Don’t worry. Be happy. Know that God loves you.
In a world of increasing economic and political anxiety, the three-step formula above appears to be a key to good mental health, new research indicates.
The 2010 Baylor Religion Survey found that adults who strongly believe they have a warm relationship with God have, on average, fewer mental health issues.
A growing body of research finds a generally positive relationship “between aspects of religious involvement and a wide range of mental health outcomes,” researchers Christopher Ellison, Robert Hummer, Amy Burdette and Maureen Benjamins write in the new book “Religion, Families and Health.”
But research is also revealing that not all religious individuals experience better mental health. And studies have shown that greater doubt about religion or fears of the judgment of an angry God are associated with worse mental health.
In a separate chapter in “Religion, Families and Health,” Neal Krause of the University of Michigan reports on studies by him and others revealing that greater involvement in religion is associated with less depression.
“Mental health problems are fairly prevalent across the life course,” Krause writes. “There is now convincing evidence that religion may play a role in helping people either avoid them, or deal more effectively with them when they arise.”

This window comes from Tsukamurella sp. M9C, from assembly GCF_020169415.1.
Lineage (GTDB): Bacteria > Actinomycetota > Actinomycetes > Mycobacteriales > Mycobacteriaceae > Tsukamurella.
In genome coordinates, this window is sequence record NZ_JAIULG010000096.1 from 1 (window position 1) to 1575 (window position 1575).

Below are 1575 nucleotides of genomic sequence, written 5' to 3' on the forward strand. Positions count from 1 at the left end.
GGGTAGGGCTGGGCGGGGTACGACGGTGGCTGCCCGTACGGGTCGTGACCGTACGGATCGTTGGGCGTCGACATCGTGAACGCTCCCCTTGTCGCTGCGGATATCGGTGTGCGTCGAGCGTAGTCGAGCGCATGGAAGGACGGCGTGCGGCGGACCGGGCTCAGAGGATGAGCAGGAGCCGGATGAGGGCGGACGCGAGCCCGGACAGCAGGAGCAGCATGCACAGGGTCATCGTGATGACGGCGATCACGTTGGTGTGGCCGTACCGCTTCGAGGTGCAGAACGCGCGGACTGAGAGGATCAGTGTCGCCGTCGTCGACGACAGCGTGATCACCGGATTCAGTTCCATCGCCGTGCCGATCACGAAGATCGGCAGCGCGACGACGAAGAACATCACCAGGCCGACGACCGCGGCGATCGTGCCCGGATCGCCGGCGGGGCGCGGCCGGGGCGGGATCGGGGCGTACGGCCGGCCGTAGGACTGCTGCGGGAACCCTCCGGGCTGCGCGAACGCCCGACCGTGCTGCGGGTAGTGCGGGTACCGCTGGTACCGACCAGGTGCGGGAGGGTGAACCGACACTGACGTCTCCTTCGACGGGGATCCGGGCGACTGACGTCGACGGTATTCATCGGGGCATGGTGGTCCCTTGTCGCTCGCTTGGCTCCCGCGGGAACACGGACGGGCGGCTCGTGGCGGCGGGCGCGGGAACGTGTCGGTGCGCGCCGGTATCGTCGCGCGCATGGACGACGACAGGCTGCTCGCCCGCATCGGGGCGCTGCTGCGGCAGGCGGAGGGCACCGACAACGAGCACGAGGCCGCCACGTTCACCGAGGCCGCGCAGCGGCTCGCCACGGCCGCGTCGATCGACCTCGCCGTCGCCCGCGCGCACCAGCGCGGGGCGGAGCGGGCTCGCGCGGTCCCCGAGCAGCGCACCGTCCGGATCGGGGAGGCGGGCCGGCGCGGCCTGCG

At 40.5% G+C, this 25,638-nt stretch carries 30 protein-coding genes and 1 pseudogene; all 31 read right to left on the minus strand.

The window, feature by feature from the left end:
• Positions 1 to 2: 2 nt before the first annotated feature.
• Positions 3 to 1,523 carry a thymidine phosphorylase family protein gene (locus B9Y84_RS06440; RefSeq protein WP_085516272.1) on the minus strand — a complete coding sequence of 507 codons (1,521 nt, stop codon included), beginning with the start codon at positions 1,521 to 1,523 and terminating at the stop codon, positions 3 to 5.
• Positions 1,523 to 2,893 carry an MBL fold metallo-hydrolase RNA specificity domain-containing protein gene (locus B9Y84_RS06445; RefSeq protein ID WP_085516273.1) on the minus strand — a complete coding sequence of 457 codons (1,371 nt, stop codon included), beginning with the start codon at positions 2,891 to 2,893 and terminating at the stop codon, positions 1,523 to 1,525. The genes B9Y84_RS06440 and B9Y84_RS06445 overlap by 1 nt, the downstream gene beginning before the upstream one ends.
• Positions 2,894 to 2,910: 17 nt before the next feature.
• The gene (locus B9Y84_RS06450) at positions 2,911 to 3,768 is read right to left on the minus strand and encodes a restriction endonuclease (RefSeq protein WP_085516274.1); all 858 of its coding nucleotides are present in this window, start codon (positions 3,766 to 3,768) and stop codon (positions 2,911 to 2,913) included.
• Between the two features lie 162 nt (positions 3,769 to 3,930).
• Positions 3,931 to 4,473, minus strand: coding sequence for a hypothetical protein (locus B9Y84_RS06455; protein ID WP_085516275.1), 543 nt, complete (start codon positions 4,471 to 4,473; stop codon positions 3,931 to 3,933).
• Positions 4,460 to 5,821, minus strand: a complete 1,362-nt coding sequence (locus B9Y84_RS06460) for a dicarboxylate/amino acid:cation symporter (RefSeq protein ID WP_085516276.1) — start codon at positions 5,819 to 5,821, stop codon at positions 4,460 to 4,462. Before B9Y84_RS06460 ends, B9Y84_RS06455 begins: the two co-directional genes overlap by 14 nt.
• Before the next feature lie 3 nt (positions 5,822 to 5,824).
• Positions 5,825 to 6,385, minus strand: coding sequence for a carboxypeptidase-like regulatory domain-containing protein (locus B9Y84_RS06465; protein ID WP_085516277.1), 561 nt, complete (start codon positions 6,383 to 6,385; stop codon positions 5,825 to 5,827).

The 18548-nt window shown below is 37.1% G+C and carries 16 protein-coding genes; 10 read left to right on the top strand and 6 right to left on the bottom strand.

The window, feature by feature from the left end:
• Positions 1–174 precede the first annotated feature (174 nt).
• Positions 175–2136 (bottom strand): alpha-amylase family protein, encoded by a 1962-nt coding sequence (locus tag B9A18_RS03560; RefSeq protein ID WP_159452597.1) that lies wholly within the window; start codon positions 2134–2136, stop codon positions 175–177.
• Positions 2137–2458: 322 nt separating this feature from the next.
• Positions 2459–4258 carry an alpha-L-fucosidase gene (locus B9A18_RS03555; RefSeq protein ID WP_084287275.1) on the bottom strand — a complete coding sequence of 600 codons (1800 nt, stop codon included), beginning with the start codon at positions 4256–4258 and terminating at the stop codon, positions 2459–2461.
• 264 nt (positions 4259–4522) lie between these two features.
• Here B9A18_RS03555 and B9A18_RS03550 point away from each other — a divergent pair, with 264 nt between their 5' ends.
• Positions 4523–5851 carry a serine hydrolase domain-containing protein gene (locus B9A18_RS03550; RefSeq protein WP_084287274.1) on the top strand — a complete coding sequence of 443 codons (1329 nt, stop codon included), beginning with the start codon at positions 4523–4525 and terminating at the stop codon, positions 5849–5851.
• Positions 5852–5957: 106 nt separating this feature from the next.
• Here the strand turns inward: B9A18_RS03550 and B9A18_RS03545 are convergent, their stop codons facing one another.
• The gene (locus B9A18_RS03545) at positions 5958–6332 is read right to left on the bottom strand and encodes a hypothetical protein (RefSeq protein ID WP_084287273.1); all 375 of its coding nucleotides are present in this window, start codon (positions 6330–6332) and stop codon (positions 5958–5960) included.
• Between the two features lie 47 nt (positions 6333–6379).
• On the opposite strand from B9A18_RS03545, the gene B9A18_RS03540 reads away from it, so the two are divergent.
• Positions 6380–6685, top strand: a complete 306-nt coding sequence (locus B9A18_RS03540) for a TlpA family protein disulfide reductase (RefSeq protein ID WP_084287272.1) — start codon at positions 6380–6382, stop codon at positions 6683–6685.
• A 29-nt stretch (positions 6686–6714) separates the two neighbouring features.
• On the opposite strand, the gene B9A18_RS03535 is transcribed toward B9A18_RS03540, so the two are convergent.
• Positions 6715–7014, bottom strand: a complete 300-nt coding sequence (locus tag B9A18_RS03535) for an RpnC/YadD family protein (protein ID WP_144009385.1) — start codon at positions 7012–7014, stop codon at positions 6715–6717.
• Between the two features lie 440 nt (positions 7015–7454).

For example, respondents who strongly believed that God is responsive to them or that God’s love never fails reported fewer mental health issues than the general population, while those who strongly believed that God is impersonal or inconsistent reported more mental health concerns.
In related findings, adults who believed in a very “engaged God” who is involved in the world and people’s lives reported a third fewer concerns related to social anxiety and 25 percent fewer concerns related to paranoia.
In contrast, respondents who believed in a very “judgmental God” who is punishing and angered by sin reported 45 percent more concerns related to social anxiety and 37 percent more concerns related to paranoia.
Although research has shown that being part of a religious community can have a beneficial impact, church leaders are challenged by the findings that depressed individuals are less likely to attend church.
The stigma related to mental illness, along with the impression congregations may give that unhappiness is a sign of a lack of faith, can keep people suffering from mental health issues at home, says Baylor University sociologist Jerry Park.
The bottom line: Religious communities can make a difference by reaching out to people with mental health issues and providing a welcoming and caring environment.